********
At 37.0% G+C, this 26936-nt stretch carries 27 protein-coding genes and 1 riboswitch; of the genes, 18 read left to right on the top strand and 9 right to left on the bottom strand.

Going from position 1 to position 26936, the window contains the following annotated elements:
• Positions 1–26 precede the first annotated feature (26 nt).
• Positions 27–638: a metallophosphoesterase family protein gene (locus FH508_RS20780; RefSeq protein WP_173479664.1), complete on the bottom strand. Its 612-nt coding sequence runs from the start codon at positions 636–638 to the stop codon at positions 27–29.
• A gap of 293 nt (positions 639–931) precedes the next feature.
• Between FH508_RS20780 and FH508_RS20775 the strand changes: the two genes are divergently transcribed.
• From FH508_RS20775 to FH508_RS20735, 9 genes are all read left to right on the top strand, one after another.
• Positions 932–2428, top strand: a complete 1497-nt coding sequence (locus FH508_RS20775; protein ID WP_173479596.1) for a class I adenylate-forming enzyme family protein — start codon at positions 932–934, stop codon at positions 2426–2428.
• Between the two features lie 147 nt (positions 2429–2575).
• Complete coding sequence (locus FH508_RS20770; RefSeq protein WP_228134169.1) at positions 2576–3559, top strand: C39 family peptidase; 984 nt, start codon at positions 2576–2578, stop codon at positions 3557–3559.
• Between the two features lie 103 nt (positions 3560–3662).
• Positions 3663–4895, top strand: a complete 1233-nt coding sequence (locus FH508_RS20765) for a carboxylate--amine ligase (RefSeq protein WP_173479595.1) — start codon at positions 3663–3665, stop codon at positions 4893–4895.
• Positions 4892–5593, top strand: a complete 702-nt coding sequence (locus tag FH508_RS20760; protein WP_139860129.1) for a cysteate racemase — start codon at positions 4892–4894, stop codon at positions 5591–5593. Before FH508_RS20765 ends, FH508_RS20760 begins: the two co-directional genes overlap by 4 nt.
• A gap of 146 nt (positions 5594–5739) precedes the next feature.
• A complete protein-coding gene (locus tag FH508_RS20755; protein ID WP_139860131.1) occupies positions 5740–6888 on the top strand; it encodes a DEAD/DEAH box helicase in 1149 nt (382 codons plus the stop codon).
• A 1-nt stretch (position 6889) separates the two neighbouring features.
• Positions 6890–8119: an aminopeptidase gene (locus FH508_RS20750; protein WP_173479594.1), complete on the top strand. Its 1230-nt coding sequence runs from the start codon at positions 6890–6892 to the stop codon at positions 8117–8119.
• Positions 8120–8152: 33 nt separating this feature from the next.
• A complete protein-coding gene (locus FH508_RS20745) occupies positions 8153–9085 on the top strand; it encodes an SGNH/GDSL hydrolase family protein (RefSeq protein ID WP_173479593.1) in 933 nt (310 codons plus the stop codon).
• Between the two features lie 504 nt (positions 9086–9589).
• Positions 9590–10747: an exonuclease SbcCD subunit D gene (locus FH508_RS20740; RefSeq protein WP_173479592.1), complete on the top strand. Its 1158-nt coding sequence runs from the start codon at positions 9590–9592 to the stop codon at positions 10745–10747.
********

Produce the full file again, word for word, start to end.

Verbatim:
At 37.0% G+C, this 26936-nt stretch carries 27 protein-coding genes and 1 riboswitch; of the genes, 18 read left to right on the top strand and 9 right to left on the bottom strand.

Going from position 1 to position 26936, the window contains the following annotated elements:
• Positions 1–26 precede the first annotated feature (26 nt).
• Positions 27–638: a metallophosphoesterase family protein gene (locus FH508_RS20780; RefSeq protein WP_173479664.1), complete on the bottom strand. Its 612-nt coding sequence runs from the start codon at positions 636–638 to the stop codon at positions 27–29.
• A gap of 293 nt (positions 639–931) precedes the next feature.
• Between FH508_RS20780 and FH508_RS20775 the strand changes: the two genes are divergently transcribed.
• From FH508_RS20775 to FH508_RS20735, 9 genes are all read left to right on the top strand, one after another.
• Positions 932–2428, top strand: a complete 1497-nt coding sequence (locus FH508_RS20775; protein ID WP_173479596.1) for a class I adenylate-forming enzyme family protein — start codon at positions 932–934, stop codon at positions 2426–2428.
• Between the two features lie 147 nt (positions 2429–2575).
• Complete coding sequence (locus FH508_RS20770; RefSeq protein WP_228134169.1) at positions 2576–3559, top strand: C39 family peptidase; 984 nt, start codon at positions 2576–2578, stop codon at positions 3557–3559.
• Between the two features lie 103 nt (positions 3560–3662).
• Positions 3663–4895, top strand: a complete 1233-nt coding sequence (locus FH508_RS20765) for a carboxylate--amine ligase (RefSeq protein WP_173479595.1) — start codon at positions 3663–3665, stop codon at positions 4893–4895.
• Positions 4892–5593, top strand: a complete 702-nt coding sequence (locus tag FH508_RS20760; protein WP_139860129.1) for a cysteate racemase — start codon at positions 4892–4894, stop codon at positions 5591–5593. Before FH508_RS20765 ends, FH508_RS20760 begins: the two co-directional genes overlap by 4 nt.
• A gap of 146 nt (positions 5594–5739) precedes the next feature.
• A complete protein-coding gene (locus tag FH508_RS20755; protein ID WP_139860131.1) occupies positions 5740–6888 on the top strand; it encodes a DEAD/DEAH box helicase in 1149 nt (382 codons plus the stop codon).
• A 1-nt stretch (position 6889) separates the two neighbouring features.
• Positions 6890–8119: an aminopeptidase gene (locus FH508_RS20750; protein WP_173479594.1), complete on the top strand. Its 1230-nt coding sequence runs from the start codon at positions 6890–6892 to the stop codon at positions 8117–8119.
• Positions 8120–8152: 33 nt separating this feature from the next.
• A complete protein-coding gene (locus FH508_RS20745) occupies positions 8153–9085 on the top strand; it encodes an SGNH/GDSL hydrolase family protein (RefSeq protein ID WP_173479593.1) in 933 nt (310 codons plus the stop codon).
• Between the two features lie 504 nt (positions 9086–9589).
• Positions 9590–10747: an exonuclease SbcCD subunit D gene (locus FH508_RS20740; RefSeq protein WP_173479592.1), complete on the top strand. Its 1158-nt coding sequence runs from the start codon at positions 9590–9592 to the stop codon at positions 10745–10747.